For this post, I am going to show two methods for making the flying geese. You can decide which you like best, or you may find it good to use either one, depending on the project.
Cutting (choose one method, don’t cut for both)
from the light blue print, cut 8 squares 2 1/2″, then cut in half diagonally to yield 16 half-square triangles (HST)
from the color prints, cut two squares 4 1/4″, then cut in half diagonally twice to yield 8 quarter-square triangles (QST)
from the light blue: cut (16) 2″ squares
from the color prints: cut (8) 3 1/2″ x 2″ rectangles
1. See photo above. Triangle method: each flying geese unit will require two light blue HST and one 4 1/4″ QST (left); square method: each flying geese unit requires two light blue squares (2″) and one 3 1/2″ x 2″ rectangle.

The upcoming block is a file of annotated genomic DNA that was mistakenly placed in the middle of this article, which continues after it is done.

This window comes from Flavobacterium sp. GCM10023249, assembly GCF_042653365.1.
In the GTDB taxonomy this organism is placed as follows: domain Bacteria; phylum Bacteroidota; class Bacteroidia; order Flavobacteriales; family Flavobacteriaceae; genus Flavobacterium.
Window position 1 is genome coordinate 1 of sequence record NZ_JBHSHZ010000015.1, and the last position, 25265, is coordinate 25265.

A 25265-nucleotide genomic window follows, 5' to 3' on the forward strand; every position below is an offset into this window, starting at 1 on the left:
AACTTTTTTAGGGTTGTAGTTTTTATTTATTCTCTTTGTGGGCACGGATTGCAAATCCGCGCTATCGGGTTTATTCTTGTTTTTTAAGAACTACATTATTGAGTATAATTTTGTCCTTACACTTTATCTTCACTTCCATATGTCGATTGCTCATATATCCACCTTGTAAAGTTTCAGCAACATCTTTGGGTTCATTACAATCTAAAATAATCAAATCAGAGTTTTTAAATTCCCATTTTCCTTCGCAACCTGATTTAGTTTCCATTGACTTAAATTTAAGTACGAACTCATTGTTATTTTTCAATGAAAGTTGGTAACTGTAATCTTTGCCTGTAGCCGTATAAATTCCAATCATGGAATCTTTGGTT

2. Turn one light blue piece right sides facing the “goose” fabric as shown below. Triangle method, sew 1/4″ seam (left, below).
Square method, mark the diagonal of the blue square and sew as shown, then trim excess corner fabric (right, below).
3. Open and press.
4. Repeat step 2 to add a second light blue to the other side of the goose fabric. The photo below shows how the units look after sewing (top) and then after pressing and trimming (bottom). Both units should measure 3 1/2″ x 2″.
5. Make a total of 8 flying geese using the methods described above. Press and trim all to 3 1/2″ x 2″.
6. Arrange the geese as shown below. Sew them together in two columns of four geese.
7. Press the left column seams down, press the right column seams up.
8. Sew the two halves of the block together.
I most often use the square method, primarily because I like scrappy quilts and the square way allows me to cut more variety. If you are making lots of geese that are identical, the triangle method is good because you cut four at a time and don’t have to mark the squares, just sew a 1/4″ seam. I previously posted a way to chain piece lots of geese without marking the fabric for the square method. Check that out Here.